Book Blogger Hop #43: March 16th – March 22nd
Book Blogger Hop
Hello everyone! Many thanks to Billy B. at Ramblings of a Coffee Addicted Writer! who hosts a book meme called the Book Blogger Hop. Just answer weekly questions, and then link up your post on the question’s page. This is a great way to interact with other bloggers!
This week’s question is :
This week’s question is submitted by Kitty @ Vicarious Bookworm.
Who is your favorite children’s books author and why?
*”This post contains affiliate links (pictures &/ words) you can use to purchase some of these products that I think are wonderful. If you buy products using these links, I will receive a small commission from the sale at no additional charge to you. As an Amazon Associate, I earn from qualifying purchases. All my posts are my honest opinions. Affiliate links have an * next to them.”
As a former elementary teacher and librarian, choosing a favorite children’s author is like picking my favorite fur baby. I can’t select just one, so I decided to share my three favorite authors Eric Carle, Jan Brett, and Ezra Jack Keats who are all also illustrators. They have all won numerous awards for their books.
Eric Carle is my favorite author of all time! I recently surprised to find out that my father and Eric Carle had the same art teacher, and my father had the opportunity to talk with him a few times when he was at the Eric Carle Museum (in MA) signing his books. I always enjoyed his vibrant colors and collage technique. Most of his books effectively teach general concepts and have some sort of surprise embedded in the book. Carle’s rhythmic and repetitious words appeal to young readers and the kid in all of us.
Eric Carle began his profession when he coauthored and illustrated the book Brown Bear, Brown Bear, What Do You See? with Bill Martin, Jr. Martin had a background in elementary education, and together with Carle, created a successful book that teaches colors and rhymes.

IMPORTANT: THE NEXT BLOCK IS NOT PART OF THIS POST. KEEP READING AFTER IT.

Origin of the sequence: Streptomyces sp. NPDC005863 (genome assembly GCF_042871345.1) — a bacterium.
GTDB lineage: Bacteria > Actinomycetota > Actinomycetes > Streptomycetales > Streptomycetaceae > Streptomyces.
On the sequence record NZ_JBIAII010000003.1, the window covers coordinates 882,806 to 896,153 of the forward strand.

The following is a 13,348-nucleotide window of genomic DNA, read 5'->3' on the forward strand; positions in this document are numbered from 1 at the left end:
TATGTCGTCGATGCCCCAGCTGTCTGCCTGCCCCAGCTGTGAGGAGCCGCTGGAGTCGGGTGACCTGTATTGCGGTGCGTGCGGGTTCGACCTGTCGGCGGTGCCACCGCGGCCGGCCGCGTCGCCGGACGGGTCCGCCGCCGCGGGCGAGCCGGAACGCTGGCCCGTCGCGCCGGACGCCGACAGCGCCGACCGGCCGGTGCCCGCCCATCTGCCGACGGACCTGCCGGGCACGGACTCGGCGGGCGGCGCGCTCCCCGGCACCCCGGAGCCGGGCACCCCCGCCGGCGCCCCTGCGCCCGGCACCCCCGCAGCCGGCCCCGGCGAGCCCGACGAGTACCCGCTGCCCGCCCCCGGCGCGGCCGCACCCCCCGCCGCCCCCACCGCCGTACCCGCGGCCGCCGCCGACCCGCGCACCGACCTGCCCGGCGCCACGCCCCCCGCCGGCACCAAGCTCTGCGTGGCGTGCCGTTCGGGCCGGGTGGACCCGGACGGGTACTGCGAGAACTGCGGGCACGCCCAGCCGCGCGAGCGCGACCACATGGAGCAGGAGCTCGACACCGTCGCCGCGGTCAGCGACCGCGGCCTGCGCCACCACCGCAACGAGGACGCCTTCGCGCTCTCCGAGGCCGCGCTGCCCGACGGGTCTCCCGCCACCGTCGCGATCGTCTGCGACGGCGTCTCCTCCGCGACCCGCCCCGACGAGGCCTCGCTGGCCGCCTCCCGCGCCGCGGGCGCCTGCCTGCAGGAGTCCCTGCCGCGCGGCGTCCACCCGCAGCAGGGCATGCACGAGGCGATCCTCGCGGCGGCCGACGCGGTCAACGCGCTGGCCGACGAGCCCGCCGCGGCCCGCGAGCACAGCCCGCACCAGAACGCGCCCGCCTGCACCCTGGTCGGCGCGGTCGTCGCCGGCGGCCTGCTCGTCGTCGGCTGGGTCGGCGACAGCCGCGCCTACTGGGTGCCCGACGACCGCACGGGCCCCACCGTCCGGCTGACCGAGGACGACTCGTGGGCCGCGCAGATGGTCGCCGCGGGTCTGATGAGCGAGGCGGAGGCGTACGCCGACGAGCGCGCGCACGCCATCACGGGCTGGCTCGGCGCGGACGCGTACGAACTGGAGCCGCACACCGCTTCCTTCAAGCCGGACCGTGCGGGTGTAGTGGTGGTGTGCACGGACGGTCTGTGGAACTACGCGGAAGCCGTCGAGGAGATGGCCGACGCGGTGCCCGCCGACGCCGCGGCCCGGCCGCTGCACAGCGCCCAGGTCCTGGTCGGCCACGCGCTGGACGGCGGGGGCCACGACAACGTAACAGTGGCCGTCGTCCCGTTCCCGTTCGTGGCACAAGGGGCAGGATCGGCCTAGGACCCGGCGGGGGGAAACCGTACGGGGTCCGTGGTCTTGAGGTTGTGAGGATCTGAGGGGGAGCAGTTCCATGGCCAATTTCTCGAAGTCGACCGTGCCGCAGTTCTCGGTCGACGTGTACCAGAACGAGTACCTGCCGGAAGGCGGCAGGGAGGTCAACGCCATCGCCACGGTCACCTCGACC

Eric Carle wrote and illustrated the wildly popular children’s book The Very Hungry Caterpillar. I have used it as a Kindergarten teacher to teach the life cycle of a butterfly, days of the week, and counting. This book has been translated into many different languages, and it has won many awards. This is a great read for spring!
From Head to Toe encourages children to mimic the animals in the book and move their own body parts like a game of Simon Says.
I used The Grouchy Ladybug to teach time to my second graders.
Jan Brett is also a famous author and illustrator of children’s books. She wrote and illustrated the New York Times Bestsellers The Mitten, Gingerbread Friends, and The Three Snow Bears. Brett’s pictures usually hide whimsical surprises/foreshadowing in the artwork in the borders of her pages. She is a prolific author and illustrator that has won numerous awards. Brett focuses on books that explore folktales/folklore.
With Easter coming up, The Easter Egg will get children into the spirit. This book encourages creativity and responsibility. If Hoppi can craft the winning Easter egg, then he can help the Easter Rabbit deliver eggs on Easter morning. As Hoppi checks out his competition, he sees eggs being carved out of wood, shaped out of chocolate, and wildflowers planted in eggs. He realizes that he has to design and create an original masterpiece in order to win. However, he has a moral dilemma when a blue robin’s egg tumbles out of its nest. What will Hoppi do?
As an elementary teacher, I used The Mitten to teach sequencing and size (smallest to largest). Click here to learn more about The Mitten in my previous post 10+ Wonderful Winter Books for Children.
Ezra Jack Keats has unfortunately passed away, but his legacy lives on in the Ezra Jack Keats Foundation that supports diversity. Keats had written and illustrated approximately 85 children’s books. Keats has won various awards for his books, and he also used a collage technique using patterned paper, fabric, oilcloth along with other materials. Keats wrote a series of books which featured an African-American boy named Peter during a time in U.S. history where this was controversial. Keats tended to address social issues such as friendship and accepting a new sibling.
Keats won the prestigious Caldecott Medal for illustrations in a children’s book with The Snowy Day. Click here to learn more about The Snowy Day in my previous post 10+ Wonderful Winter Books for Children.
Peter’s Chair is a delightful book that teaches children how to accept a new sibling.
Also seen at Link Party#244